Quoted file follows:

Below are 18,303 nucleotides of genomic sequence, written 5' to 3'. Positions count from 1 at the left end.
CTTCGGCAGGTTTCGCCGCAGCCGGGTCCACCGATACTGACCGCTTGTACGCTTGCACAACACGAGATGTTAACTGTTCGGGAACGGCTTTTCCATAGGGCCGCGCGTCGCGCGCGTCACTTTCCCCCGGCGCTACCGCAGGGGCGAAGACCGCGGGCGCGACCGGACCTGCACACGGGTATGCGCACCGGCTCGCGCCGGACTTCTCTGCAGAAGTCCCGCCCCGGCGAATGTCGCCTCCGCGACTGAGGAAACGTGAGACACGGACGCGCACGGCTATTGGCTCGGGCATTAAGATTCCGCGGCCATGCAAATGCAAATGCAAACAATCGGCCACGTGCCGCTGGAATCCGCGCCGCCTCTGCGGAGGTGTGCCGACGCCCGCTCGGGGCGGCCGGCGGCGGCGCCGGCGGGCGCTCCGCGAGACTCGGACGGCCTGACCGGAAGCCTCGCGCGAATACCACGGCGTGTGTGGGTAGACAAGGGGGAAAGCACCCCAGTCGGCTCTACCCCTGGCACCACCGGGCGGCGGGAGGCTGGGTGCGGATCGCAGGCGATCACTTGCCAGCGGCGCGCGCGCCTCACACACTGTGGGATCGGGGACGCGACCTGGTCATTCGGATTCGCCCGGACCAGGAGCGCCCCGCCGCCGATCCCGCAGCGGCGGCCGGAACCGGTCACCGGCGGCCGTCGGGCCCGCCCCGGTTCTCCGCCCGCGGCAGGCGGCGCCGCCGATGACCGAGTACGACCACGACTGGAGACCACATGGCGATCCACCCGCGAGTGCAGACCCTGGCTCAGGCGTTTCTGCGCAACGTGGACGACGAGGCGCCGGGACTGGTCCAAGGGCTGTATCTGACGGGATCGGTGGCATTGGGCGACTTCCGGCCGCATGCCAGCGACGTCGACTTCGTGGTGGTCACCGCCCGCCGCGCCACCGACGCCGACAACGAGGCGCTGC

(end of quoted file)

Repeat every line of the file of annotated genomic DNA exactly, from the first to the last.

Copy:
Below are 18,303 nucleotides of genomic sequence, written 5' to 3'. Positions count from 1 at the left end.
CTTCGGCAGGTTTCGCCGCAGCCGGGTCCACCGATACTGACCGCTTGTACGCTTGCACAACACGAGATGTTAACTGTTCGGGAACGGCTTTTCCATAGGGCCGCGCGTCGCGCGCGTCACTTTCCCCCGGCGCTACCGCAGGGGCGAAGACCGCGGGCGCGACCGGACCTGCACACGGGTATGCGCACCGGCTCGCGCCGGACTTCTCTGCAGAAGTCCCGCCCCGGCGAATGTCGCCTCCGCGACTGAGGAAACGTGAGACACGGACGCGCACGGCTATTGGCTCGGGCATTAAGATTCCGCGGCCATGCAAATGCAAATGCAAACAATCGGCCACGTGCCGCTGGAATCCGCGCCGCCTCTGCGGAGGTGTGCCGACGCCCGCTCGGGGCGGCCGGCGGCGGCGCCGGCGGGCGCTCCGCGAGACTCGGACGGCCTGACCGGAAGCCTCGCGCGAATACCACGGCGTGTGTGGGTAGACAAGGGGGAAAGCACCCCAGTCGGCTCTACCCCTGGCACCACCGGGCGGCGGGAGGCTGGGTGCGGATCGCAGGCGATCACTTGCCAGCGGCGCGCGCGCCTCACACACTGTGGGATCGGGGACGCGACCTGGTCATTCGGATTCGCCCGGACCAGGAGCGCCCCGCCGCCGATCCCGCAGCGGCGGCCGGAACCGGTCACCGGCGGCCGTCGGGCCCGCCCCGGTTCTCCGCCCGCGGCAGGCGGCGCCGCCGATGACCGAGTACGACCACGACTGGAGACCACATGGCGATCCACCCGCGAGTGCAGACCCTGGCTCAGGCGTTTCTGCGCAACGTGGACGACGAGGCGCCGGGACTGGTCCAAGGGCTGTATCTGACGGGATCGGTGGCATTGGGCGACTTCCGGCCGCATGCCAGCGACGTCGACTTCGTGGTGGTCACCGCCCGCCGCGCCACCGACGCCGACAACGAGGCGCTGC